Global, Israel, Politics

Carter Stares Down Hamas

While many of us are secretly questioning our own belief in democracy and are wondering if the belief that “Democracies don’t attack democracies” will be proven a fantasy, the former U.S. president–best known for his bold and daring heroism during the Iran hostage crisis in the late 70’s –is pulling an Ariel Sharon. Boldly reversing his past hawkish stands against Islamic Fundamentalism (he never did draft that memo of ultimatum, but that may have been due to the pressing needs of other national security issues that couldn’t be trusted to underlings, such as the tennis court schedule), Jimmy Carter is calling for world economic support for the biggest hippies to take power in the Middle East since the Shah fled Iran like it was an after-hours bar that ran out of coke.
The Jerusalem Post reports,

Carter, who led an 85-member international observer team from around the world organized by the ‘National Democratic Institute’ in partnership with ‘The Carter Center,’ urged the international community to directly or indirectly fund the new Palestinian Government even though it will be led by an internationally-declared foreign terror organization.
“The Palestinian Government is destitute, and in desperate financial straits. I hope that support for the new government will be forthcoming,” Carter said at a Jerusalem press conference.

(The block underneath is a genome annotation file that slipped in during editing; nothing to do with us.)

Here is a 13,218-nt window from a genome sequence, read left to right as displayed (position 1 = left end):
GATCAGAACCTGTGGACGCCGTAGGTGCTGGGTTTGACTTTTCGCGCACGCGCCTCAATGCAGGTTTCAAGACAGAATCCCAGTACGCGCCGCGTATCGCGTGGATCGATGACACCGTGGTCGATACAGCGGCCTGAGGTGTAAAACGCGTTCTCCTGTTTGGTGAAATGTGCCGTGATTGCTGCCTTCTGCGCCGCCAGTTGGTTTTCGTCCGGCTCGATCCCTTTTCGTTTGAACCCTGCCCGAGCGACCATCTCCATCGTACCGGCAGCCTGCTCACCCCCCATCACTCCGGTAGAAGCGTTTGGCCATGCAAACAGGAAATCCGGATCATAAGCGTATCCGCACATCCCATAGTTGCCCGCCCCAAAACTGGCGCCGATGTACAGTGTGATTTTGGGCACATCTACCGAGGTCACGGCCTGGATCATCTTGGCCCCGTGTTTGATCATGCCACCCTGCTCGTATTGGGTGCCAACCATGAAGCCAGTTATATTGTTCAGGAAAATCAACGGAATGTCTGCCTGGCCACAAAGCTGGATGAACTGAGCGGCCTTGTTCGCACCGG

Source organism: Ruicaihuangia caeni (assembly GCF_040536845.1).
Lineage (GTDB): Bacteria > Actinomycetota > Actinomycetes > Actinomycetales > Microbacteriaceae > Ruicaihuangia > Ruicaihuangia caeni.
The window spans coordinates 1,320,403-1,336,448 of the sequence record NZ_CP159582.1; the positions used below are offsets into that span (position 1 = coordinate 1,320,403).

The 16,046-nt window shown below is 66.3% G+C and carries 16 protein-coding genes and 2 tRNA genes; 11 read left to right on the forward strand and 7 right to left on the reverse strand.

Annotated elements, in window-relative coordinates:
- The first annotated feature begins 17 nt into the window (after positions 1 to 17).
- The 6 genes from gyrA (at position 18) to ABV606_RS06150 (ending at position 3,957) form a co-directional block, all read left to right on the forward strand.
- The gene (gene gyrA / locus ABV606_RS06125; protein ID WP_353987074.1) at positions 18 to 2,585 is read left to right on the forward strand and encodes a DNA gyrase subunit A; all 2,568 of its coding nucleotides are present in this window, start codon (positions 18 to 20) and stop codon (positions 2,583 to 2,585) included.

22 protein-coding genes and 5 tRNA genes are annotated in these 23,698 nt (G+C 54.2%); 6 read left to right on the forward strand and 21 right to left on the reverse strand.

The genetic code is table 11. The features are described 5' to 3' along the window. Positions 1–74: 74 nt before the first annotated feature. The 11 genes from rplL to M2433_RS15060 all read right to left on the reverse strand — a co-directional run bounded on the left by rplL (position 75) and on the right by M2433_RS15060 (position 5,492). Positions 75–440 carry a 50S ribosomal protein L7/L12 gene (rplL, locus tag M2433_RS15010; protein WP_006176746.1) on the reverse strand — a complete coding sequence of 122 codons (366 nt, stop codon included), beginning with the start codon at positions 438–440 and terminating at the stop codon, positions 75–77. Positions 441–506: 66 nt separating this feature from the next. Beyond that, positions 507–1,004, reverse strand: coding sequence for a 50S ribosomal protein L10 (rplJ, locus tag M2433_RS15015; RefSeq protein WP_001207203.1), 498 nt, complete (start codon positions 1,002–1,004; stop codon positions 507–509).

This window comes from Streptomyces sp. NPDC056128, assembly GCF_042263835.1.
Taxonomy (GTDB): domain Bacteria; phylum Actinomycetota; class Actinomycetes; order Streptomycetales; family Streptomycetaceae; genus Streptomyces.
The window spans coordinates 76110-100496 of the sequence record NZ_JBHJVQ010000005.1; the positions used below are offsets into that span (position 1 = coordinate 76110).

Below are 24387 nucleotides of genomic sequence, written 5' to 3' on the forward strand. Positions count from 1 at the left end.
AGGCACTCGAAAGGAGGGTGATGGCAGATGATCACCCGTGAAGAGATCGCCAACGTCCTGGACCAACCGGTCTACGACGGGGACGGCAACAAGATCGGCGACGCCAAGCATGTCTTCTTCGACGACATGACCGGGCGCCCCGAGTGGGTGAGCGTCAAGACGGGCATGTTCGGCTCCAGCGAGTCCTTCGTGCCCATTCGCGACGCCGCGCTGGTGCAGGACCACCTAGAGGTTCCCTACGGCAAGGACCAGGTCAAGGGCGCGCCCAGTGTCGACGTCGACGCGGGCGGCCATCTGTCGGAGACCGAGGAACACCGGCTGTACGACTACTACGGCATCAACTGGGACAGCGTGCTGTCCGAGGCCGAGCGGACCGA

He added that if international law barred donor countries from directly funding a Hamas-led government than the US and the EU should bypass the Palestinian Authority and provide the “much-needed” money to the Palestinians via non-governmental channels….

No assurances necessary folks. That’s not humanitarian! Just write a check, and circumvent laws if you have to. Hey, the former president may not be a fan of Rule of Law, but at least he’s honest!
Full story

19 thoughts on “Carter Stares Down Hamas

  1. Great article, David. I agree that circumventing the rule of law to support any proscribed group, governmental or otherwise, is counterproductive. I’m curious as to why Carter hasn’t demanded all of the money back which was siphoned off by Arafat and his cronies since Oslo. Perhaps it is the corruption of the PA that has left it largely destitute. But Carter asking us to throw good money after bad just doesn’t make sense.

  2. here are some experpts from a toronto star interview with Carter.

    Carter didn’t rule out modern-day disaster in the 17 minutes and 29 seconds he gave the Star yesterday. But he would like everyone to take a deep breath and consider an opposite scenario. [b]To his way of thinking, any notion of peace was already a political fiction long before Hamas came calling.[/b] Maybe, just maybe, confronted with the reality of responsibility, Hamas will be the one to awaken it…………..